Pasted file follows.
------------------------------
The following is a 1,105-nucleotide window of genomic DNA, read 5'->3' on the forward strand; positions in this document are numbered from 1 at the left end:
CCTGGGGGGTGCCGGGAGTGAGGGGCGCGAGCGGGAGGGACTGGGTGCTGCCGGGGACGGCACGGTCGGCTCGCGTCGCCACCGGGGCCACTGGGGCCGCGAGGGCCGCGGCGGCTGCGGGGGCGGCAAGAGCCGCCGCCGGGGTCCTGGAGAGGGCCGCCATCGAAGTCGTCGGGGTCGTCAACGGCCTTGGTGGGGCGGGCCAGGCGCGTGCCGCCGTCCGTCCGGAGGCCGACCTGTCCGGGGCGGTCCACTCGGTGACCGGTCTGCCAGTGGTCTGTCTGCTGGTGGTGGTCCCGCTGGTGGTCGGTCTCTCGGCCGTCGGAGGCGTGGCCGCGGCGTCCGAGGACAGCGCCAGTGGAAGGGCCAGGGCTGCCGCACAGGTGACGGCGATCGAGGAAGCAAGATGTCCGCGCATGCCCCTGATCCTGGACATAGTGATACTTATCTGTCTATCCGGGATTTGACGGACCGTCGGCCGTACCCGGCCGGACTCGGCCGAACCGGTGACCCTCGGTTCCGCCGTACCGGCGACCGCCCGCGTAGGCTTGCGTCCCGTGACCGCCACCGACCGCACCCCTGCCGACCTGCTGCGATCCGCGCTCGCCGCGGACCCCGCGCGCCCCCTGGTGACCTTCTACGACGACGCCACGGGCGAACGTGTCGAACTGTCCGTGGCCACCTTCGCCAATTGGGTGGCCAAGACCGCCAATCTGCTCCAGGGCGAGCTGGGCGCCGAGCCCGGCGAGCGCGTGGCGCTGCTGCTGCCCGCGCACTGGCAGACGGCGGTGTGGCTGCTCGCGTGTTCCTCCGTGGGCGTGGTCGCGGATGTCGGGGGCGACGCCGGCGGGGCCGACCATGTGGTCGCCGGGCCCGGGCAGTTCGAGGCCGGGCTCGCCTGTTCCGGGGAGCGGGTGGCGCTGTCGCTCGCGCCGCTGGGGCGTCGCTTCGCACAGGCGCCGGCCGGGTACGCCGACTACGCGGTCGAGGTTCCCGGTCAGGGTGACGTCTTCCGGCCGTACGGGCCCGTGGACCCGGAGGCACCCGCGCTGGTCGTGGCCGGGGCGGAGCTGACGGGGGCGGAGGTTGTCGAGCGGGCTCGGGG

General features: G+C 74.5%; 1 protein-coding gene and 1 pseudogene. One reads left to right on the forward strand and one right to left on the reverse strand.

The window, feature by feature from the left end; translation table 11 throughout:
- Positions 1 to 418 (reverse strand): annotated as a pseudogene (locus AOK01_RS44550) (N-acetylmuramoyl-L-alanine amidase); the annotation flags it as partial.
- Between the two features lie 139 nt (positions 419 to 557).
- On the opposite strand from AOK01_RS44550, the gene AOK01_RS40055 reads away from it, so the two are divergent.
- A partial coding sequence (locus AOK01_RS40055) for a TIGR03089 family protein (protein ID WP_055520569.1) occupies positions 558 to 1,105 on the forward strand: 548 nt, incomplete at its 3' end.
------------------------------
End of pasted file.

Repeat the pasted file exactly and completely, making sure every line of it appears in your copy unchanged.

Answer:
The following is a 1,105-nucleotide window of genomic DNA, read 5'->3' on the forward strand; positions in this document are numbered from 1 at the left end:
CCTGGGGGGTGCCGGGAGTGAGGGGCGCGAGCGGGAGGGACTGGGTGCTGCCGGGGACGGCACGGTCGGCTCGCGTCGCCACCGGGGCCACTGGGGCCGCGAGGGCCGCGGCGGCTGCGGGGGCGGCAAGAGCCGCCGCCGGGGTCCTGGAGAGGGCCGCCATCGAAGTCGTCGGGGTCGTCAACGGCCTTGGTGGGGCGGGCCAGGCGCGTGCCGCCGTCCGTCCGGAGGCCGACCTGTCCGGGGCGGTCCACTCGGTGACCGGTCTGCCAGTGGTCTGTCTGCTGGTGGTGGTCCCGCTGGTGGTCGGTCTCTCGGCCGTCGGAGGCGTGGCCGCGGCGTCCGAGGACAGCGCCAGTGGAAGGGCCAGGGCTGCCGCACAGGTGACGGCGATCGAGGAAGCAAGATGTCCGCGCATGCCCCTGATCCTGGACATAGTGATACTTATCTGTCTATCCGGGATTTGACGGACCGTCGGCCGTACCCGGCCGGACTCGGCCGAACCGGTGACCCTCGGTTCCGCCGTACCGGCGACCGCCCGCGTAGGCTTGCGTCCCGTGACCGCCACCGACCGCACCCCTGCCGACCTGCTGCGATCCGCGCTCGCCGCGGACCCCGCGCGCCCCCTGGTGACCTTCTACGACGACGCCACGGGCGAACGTGTCGAACTGTCCGTGGCCACCTTCGCCAATTGGGTGGCCAAGACCGCCAATCTGCTCCAGGGCGAGCTGGGCGCCGAGCCCGGCGAGCGCGTGGCGCTGCTGCTGCCCGCGCACTGGCAGACGGCGGTGTGGCTGCTCGCGTGTTCCTCCGTGGGCGTGGTCGCGGATGTCGGGGGCGACGCCGGCGGGGCCGACCATGTGGTCGCCGGGCCCGGGCAGTTCGAGGCCGGGCTCGCCTGTTCCGGGGAGCGGGTGGCGCTGTCGCTCGCGCCGCTGGGGCGTCGCTTCGCACAGGCGCCGGCCGGGTACGCCGACTACGCGGTCGAGGTTCCCGGTCAGGGTGACGTCTTCCGGCCGTACGGGCCCGTGGACCCGGAGGCACCCGCGCTGGTCGTGGCCGGGGCGGAGCTGACGGGGGCGGAGGTTGTCGAGCGGGCTCGGGG

General features: G+C 74.5%; 1 protein-coding gene and 1 pseudogene. One reads left to right on the forward strand and one right to left on the reverse strand.

The window, feature by feature from the left end; translation table 11 throughout:
- Positions 1 to 418 (reverse strand): annotated as a pseudogene (locus AOK01_RS44550) (N-acetylmuramoyl-L-alanine amidase); the annotation flags it as partial.
- Between the two features lie 139 nt (positions 419 to 557).
- On the opposite strand from AOK01_RS44550, the gene AOK01_RS40055 reads away from it, so the two are divergent.
- A partial coding sequence (locus AOK01_RS40055) for a TIGR03089 family protein (protein ID WP_055520569.1) occupies positions 558 to 1,105 on the forward strand: 548 nt, incomplete at its 3' end.